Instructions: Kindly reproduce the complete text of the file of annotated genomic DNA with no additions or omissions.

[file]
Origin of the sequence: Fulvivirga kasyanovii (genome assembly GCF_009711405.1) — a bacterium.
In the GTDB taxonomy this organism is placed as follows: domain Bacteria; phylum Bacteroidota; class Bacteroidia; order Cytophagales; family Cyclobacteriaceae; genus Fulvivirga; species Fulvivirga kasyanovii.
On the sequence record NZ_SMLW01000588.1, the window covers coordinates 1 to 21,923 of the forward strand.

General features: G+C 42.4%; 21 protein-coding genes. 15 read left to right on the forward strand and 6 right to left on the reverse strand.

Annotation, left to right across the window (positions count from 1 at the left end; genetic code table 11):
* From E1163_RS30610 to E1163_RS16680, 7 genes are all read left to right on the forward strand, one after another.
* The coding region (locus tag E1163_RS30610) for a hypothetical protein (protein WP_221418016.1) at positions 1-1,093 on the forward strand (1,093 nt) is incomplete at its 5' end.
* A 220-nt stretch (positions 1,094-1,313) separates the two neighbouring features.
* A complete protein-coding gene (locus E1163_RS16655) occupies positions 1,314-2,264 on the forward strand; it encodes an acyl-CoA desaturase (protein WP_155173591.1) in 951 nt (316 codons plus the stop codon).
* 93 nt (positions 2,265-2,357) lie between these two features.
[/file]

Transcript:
Origin of the sequence: Fulvivirga kasyanovii (genome assembly GCF_009711405.1) — a bacterium.
In the GTDB taxonomy this organism is placed as follows: domain Bacteria; phylum Bacteroidota; class Bacteroidia; order Cytophagales; family Cyclobacteriaceae; genus Fulvivirga; species Fulvivirga kasyanovii.
On the sequence record NZ_SMLW01000588.1, the window covers coordinates 1 to 21,923 of the forward strand.

General features: G+C 42.4%; 21 protein-coding genes. 15 read left to right on the forward strand and 6 right to left on the reverse strand.

Annotation, left to right across the window (positions count from 1 at the left end; genetic code table 11):
* From E1163_RS30610 to E1163_RS16680, 7 genes are all read left to right on the forward strand, one after another.
* The coding region (locus tag E1163_RS30610) for a hypothetical protein (protein WP_221418016.1) at positions 1-1,093 on the forward strand (1,093 nt) is incomplete at its 5' end.
* A 220-nt stretch (positions 1,094-1,313) separates the two neighbouring features.
* A complete protein-coding gene (locus E1163_RS16655) occupies positions 1,314-2,264 on the forward strand; it encodes an acyl-CoA desaturase (protein WP_155173591.1) in 951 nt (316 codons plus the stop codon).
* 93 nt (positions 2,265-2,357) lie between these two features.